University of Washington designs 'backpack' for bees to help local farmers


    The "backpack" is  small enough to be latched onto the back of a bumblebee. (Credit: Mark Stone/University of Washington)

    SEATTLE (KOMO) — A team of engineers at the University of Washington have found a new way to collect data using bumblebees.

    UW’s School of Computer Science & Engineering is the first to create a sensing system - complete with wireless communication and location tracking - that fits on the back of a bumblebee.

    Researcher Vikram Iyer says they chose bumblebees because they can fly much longer than drones.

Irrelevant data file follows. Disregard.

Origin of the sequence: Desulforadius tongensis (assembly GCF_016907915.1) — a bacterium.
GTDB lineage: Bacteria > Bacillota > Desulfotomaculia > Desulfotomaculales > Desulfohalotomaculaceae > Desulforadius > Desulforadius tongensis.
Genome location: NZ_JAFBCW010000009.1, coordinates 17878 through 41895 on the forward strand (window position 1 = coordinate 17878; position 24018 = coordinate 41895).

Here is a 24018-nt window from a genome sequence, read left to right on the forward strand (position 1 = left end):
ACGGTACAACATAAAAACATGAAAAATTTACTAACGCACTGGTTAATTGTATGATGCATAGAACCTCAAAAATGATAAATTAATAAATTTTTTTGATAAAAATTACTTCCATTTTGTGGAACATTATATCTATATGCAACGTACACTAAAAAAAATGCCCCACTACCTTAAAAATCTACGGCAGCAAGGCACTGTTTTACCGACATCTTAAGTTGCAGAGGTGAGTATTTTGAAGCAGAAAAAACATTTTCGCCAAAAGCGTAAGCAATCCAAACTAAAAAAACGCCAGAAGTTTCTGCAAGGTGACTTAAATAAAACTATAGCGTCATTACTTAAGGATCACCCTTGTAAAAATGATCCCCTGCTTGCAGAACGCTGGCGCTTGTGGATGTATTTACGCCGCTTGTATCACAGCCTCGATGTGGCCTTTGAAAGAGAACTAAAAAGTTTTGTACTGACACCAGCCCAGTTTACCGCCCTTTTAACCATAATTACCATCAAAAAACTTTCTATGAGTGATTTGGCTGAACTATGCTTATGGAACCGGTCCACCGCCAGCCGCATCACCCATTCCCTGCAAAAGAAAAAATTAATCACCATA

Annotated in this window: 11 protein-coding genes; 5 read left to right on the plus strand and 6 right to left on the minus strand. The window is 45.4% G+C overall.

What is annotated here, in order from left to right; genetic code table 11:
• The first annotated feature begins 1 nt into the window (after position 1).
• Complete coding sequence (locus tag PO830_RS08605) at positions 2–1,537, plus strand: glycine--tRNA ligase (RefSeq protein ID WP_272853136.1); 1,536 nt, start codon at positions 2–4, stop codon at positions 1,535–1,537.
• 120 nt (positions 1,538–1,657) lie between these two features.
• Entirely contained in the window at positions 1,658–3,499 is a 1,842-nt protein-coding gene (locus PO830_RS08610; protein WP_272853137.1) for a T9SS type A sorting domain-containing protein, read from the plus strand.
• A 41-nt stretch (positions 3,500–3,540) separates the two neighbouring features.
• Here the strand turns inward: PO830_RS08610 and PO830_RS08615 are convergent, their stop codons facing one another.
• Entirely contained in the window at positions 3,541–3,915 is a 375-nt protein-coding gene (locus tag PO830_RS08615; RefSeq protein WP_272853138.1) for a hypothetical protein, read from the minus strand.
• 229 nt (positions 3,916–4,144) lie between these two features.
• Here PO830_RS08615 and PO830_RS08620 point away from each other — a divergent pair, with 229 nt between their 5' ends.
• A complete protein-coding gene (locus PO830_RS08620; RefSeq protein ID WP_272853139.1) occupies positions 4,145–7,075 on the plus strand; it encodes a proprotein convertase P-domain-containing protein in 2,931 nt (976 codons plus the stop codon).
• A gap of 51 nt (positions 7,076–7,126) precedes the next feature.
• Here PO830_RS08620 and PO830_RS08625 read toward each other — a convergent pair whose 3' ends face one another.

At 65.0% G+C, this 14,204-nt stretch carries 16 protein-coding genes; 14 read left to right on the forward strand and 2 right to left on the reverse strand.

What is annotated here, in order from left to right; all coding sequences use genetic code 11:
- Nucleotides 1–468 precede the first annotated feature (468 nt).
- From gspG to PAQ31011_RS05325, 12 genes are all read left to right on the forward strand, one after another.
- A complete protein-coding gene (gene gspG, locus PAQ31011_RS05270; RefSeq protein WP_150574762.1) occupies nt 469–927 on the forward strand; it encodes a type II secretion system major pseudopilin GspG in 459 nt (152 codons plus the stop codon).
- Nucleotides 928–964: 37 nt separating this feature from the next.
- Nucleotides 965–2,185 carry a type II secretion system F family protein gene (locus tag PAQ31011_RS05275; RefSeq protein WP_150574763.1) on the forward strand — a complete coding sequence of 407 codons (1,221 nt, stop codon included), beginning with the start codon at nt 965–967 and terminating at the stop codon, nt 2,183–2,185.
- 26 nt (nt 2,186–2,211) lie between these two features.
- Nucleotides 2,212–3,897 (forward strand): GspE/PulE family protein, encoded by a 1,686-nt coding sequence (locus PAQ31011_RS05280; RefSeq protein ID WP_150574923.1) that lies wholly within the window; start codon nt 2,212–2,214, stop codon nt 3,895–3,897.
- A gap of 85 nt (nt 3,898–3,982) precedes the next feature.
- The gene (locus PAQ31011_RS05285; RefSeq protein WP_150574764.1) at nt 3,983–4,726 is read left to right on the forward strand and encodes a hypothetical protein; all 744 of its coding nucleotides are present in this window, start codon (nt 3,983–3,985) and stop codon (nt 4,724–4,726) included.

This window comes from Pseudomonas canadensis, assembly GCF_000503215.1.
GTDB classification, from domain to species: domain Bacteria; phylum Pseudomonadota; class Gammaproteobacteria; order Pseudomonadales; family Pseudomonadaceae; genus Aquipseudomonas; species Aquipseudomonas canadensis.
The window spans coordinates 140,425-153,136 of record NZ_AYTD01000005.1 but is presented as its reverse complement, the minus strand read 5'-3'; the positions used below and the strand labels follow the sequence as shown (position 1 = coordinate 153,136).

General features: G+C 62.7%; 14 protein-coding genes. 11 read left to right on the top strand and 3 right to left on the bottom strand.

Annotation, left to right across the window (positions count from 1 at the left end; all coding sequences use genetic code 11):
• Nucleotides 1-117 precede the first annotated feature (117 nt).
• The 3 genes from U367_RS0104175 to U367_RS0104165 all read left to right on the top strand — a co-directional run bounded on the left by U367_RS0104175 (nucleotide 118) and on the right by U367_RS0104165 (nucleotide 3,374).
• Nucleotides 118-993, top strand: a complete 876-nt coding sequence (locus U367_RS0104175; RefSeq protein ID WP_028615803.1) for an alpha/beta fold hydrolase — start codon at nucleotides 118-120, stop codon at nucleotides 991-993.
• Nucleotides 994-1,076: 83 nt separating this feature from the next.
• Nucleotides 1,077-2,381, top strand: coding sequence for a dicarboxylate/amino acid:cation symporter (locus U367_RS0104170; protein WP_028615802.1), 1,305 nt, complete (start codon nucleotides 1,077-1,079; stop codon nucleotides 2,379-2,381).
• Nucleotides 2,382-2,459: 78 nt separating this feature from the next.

"In this work, we leverage nature's flying machines to carry wireless sensors we can use for things like smart farming," Iyer said.

    UW engineers and scientists created a "backpack" for bees that weighs 102 milligrams. (Credit: Mark Stone/University of Washington)

    The tiny backpack sensors can collect data on crops like temperatures, humidity and overall health. They also collect data on their own locations.

    "At the same time, we broadcast radio signals to tiny circuits on the bees to track where they're going in a 2-D space," Iyer said.

    He adds that bumblebees return to a hive each night, so data from their sensors can be uploaded and their tiny batteries recharged.

    The team will present their research at the 25th Annual International Conference on Mobile Computing and Networking next year.

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